The Moment Of Success
When I was in grade school, music was not included in my list of interests or goals. On my fourth grade, my classmate invited me to participate in a glee club. I wasn’t aware what it was, but I still agreed and start participating. The moment I was taught about music, I quickly began to show interest in the activity alone. However, music was still not in my cup of tea. When we started rehearsing for a series of songs, I never realized that we are actually joining a competition. When our glee club master requested us to give a waiver to our parents, the excitement began, stating that we are going to compete for a local glee competition and will have the chance to go to the regionals.
At the competition, we won and represented our community for the regionals. Sadly, we ended up in the third place after the regional competition. Although landing on the third spot was a privilege during that time, we were harshly criticized by our glee club master. Our musical coach went berserk upon returning to school and violently throwing chairs because he refuses to accept our failure to win the regionals. Most of us thought that that was the end of our glee club career because we all feel betrayed after the competition. The level of our morale was degraded due to the negative and violent reaction of our adult mentors and coaches who failed to accept our defeat during that time. Since then, we stopped joining glee clubs or any activities that involve singing to forget the painful past that we experienced while we were still young at that time.
When I entered college, I began to join my classmates to spend time accomplishing group projects as a partial fulfillment of our subject. After accomplishing our requirements, one of our classmates offers us their karaoke or videoke and started singing. Singing after a group project became a part of our routine, until we started singing our favorite songs during college. I decided to join for an audition to be a part of the choir club in our college. Sadly, I did not pass the audition, simply because I chose the wrong song. So I decided to stop dreaming until I became a professional and was employed to a company. As a young professional, I enjoyed the company of my new colleagues while accomplishing daily tasks with the best of our abilities (Dingle, 2014).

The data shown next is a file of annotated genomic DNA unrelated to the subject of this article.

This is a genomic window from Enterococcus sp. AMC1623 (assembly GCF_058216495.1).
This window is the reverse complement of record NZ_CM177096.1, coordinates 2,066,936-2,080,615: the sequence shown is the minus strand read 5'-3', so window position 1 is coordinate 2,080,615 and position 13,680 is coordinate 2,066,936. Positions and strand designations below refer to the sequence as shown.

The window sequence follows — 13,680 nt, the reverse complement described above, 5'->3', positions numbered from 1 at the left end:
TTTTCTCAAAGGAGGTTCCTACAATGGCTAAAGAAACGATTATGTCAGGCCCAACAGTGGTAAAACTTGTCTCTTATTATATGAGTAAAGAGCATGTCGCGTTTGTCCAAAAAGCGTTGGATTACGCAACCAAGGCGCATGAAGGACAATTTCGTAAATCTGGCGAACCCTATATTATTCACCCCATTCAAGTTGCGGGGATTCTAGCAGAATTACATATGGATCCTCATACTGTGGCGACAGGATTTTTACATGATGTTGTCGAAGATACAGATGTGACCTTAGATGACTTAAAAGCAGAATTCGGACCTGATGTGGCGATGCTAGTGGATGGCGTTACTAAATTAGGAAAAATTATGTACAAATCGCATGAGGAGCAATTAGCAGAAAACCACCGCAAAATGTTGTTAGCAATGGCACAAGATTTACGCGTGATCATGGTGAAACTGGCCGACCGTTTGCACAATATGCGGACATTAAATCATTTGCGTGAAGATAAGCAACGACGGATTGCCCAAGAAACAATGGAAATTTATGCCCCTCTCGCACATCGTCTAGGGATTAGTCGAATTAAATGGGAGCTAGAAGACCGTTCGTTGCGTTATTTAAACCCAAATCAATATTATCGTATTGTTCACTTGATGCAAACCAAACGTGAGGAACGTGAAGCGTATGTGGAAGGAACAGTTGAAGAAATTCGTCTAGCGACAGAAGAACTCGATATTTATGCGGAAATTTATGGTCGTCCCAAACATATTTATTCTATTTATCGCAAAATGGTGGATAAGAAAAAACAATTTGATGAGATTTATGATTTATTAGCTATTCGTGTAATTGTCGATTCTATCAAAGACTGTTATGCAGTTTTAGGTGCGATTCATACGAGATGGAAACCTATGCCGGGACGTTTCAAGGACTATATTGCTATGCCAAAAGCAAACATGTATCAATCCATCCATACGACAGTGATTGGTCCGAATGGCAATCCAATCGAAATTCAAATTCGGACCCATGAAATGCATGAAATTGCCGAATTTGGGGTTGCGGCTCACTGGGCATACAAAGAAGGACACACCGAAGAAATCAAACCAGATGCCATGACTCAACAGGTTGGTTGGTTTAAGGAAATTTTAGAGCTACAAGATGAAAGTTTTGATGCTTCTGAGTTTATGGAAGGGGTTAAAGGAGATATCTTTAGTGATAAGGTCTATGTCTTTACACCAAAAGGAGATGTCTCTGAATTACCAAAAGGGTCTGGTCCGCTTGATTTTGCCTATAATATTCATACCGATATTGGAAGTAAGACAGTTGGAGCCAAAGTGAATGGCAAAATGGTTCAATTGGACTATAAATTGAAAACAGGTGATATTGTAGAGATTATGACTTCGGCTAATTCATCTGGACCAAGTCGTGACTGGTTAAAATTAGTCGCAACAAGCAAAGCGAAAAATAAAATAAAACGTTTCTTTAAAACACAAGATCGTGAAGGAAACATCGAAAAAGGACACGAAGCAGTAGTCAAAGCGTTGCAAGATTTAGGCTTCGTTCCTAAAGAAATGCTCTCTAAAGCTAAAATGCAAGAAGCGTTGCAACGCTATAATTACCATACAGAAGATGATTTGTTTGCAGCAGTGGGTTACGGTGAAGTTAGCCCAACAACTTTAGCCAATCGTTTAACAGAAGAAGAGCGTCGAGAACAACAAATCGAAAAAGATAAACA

One day, I was busy navigating online to research on a product that I was going to promote as part of my professional activity. A singing advertisement popped out in my screen, inviting anyone who is interested in an audition to become the next big singing star. At first, I was reluctant, but then I applied on the last day. The producers reached me out and told me to audition. I filed for a leave of absence and shocked my colleagues when they saw me on television. When I was a finalist, I knew that this is the moment of success that I had been waiting for. I landed as a runner up during the finals night of the competition, but it was still the most memorable experience that I experienced the most unforgettable success that permanently changed my life after that particular night.
Dingle, Genevieve (2012). “To be heard”: The social and mental health benefits of choir singing for disadvantaged adults”. Psychology of Music. 41 (4): 405–421.
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